Sporocarp (fungus)

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The sporocarp (also known as fruiting body, fruit body or fruitbody) of fungi is a multicellular structure on which spore-producing structures, such as basidia or asci, are borne. The fruitbody is part of the sexual phase of a fungal life cycle,[1] while the rest of the life cycle is characterized by vegetative mycelial growth and asexual spore production.

Ascocarp of Sarcoscypha austriaca

The sporocarp of a basidiomycete is known as a basidiocarp or basidiome, while the fruitbody of an ascomycete is known as an ascocarp. Many shapes and morphologies are found in both basidiocarps and ascocarps; these features play an important role in the identification and taxonomy of fungi.

Fruitbodies are termed epigeous if they grow on the ground, while those that grow underground are hypogeous. Epigeous sporocarps that are visible to the naked eye, especially fruitbodies of a more or less agaricoid morphology, are often called mushrooms. Epigeous sporocarps have mycelia that extend underground far beyond the mother sporocarp. There is a wider distribution of mycelia underground than sporocarps above ground.[2] Hypogeous fungi are usually called truffles or false truffles. There is evidence that hypogeous fungi evolved from epigeous fungi.[3] During their evolution, truffles lost the ability to disperse their spores by air currents, and propagate instead by animal consumption and subsequent defecation.

In amateur mushroom hunting, and to a large degree in academic mycology as well, identification of higher fungi is based on the features of the sporocarp.

The largest known fruitbody is a specimen of Phellinus ellipsoideus (formerly Fomitiporia ellipsoidea) found on Hainan Island, part of China. It measures up to 10.85 metres (35+12 feet) in length and is estimated to weigh between 450 and 760 kilograms (990 and 1,680 pounds).[4][5]

Ecology edit

A wide variety of animals feed on epigeous and hypogeous fungi. The mammals that feed on fungi are as diverse as fungi themselves and are called mycophages. Squirrels and chipmunks eat the greatest variety of fungi, but there are many other mammals that also forage on fungi, such as marsupials, mice, rats, voles, lemmings, deer, shrews, rabbits, weasels, and more.[6][7][8][9] Some animals feed on fungi opportunistically, while others rely on them as a primary source of food. Hypogeous sporocarps are a highly nutritious primary food source for some small mammals like the Tasmanian bettong. Evidence of this is that the composition of fungi in the diet of Tasmanian bettong was positively correlated with body condition and growth rates of pouch young.[10] Ectomycorrhizal or hypogeous fungi form a symbiotic relationship with small mycophagous mammals. Hypogeous sporocarps depend on small fungivorous mammals to disperse their spores since they are underground and cannot utilize wind dispersal like epigeous sporocarps.[11]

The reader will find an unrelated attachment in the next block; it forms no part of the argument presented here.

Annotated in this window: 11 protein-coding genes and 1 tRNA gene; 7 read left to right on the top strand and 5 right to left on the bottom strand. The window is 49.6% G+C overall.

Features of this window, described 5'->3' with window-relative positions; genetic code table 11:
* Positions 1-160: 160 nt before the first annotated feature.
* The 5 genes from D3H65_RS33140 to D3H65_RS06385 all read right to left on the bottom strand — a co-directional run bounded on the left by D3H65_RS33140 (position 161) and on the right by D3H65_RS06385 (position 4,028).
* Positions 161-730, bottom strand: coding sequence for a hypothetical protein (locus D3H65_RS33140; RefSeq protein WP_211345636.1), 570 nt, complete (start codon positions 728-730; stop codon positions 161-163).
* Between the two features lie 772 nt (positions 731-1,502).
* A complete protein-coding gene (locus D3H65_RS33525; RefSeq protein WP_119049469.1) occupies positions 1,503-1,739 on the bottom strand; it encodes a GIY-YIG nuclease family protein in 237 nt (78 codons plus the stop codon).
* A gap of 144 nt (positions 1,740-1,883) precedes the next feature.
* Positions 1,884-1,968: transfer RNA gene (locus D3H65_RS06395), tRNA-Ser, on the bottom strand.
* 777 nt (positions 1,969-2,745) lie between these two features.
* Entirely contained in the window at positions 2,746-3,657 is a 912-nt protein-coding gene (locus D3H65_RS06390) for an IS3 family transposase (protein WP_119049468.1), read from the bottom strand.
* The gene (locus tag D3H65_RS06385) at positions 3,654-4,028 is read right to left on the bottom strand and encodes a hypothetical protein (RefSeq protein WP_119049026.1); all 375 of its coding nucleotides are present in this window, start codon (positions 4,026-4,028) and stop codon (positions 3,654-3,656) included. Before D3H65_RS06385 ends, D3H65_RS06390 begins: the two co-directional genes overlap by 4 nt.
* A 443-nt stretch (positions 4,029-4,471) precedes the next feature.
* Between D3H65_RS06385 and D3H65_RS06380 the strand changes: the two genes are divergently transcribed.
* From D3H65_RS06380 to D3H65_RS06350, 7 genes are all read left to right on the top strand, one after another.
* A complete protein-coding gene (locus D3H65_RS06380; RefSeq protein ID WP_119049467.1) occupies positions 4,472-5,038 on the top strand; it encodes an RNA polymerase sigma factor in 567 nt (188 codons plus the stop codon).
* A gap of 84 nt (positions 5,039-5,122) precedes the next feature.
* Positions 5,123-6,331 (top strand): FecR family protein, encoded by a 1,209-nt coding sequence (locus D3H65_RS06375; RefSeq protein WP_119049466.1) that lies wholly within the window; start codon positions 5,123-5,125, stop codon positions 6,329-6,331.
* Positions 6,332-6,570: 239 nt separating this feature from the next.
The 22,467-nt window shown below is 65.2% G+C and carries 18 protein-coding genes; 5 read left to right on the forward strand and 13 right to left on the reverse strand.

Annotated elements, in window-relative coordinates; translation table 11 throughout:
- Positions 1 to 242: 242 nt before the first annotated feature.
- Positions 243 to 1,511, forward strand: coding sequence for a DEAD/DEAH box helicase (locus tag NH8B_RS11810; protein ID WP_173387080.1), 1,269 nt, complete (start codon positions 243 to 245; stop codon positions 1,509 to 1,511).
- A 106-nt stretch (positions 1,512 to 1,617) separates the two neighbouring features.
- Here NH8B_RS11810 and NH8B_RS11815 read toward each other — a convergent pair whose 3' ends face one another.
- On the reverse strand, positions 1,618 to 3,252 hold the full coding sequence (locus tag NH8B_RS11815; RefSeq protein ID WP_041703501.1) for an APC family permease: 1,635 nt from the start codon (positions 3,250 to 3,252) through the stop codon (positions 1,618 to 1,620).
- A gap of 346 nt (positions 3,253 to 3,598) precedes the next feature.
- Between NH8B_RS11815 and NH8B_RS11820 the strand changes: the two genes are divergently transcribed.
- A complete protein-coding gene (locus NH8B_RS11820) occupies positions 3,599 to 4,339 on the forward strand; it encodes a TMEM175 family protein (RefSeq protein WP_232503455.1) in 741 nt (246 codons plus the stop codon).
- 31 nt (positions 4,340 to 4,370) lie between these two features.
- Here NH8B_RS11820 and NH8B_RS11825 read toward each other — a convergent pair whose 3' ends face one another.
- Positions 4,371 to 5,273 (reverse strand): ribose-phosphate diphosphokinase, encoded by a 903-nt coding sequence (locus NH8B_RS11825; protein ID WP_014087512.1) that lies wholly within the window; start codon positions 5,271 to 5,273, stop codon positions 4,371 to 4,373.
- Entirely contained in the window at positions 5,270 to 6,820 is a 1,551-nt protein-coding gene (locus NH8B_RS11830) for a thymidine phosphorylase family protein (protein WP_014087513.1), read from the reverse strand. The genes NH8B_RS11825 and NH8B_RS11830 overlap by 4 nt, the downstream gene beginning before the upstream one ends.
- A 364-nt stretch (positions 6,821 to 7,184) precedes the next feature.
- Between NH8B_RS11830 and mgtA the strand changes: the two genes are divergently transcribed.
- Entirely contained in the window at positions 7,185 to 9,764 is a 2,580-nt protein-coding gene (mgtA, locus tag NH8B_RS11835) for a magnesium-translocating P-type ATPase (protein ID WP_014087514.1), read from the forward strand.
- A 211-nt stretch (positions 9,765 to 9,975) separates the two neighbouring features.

Underground fungi also play a role in a three-way symbiotic relationship with small marsupials and Australian Eucalyptus forests. In Eucalyptus forests, hypogeous sporocarp dispersal is positively affected by fires. After a fire, most if not all epigeous sporocarps are wiped out, leaving hypogeous sporocarps to be the primary source of fungi for small marsupials.[12] The ability of hypogeous fungi to resist disasters, such as fire, could be due to their evolved ability to survive the digestive systems of animals in order to distribute. Sporocarps can also serve as a food source for other fungi.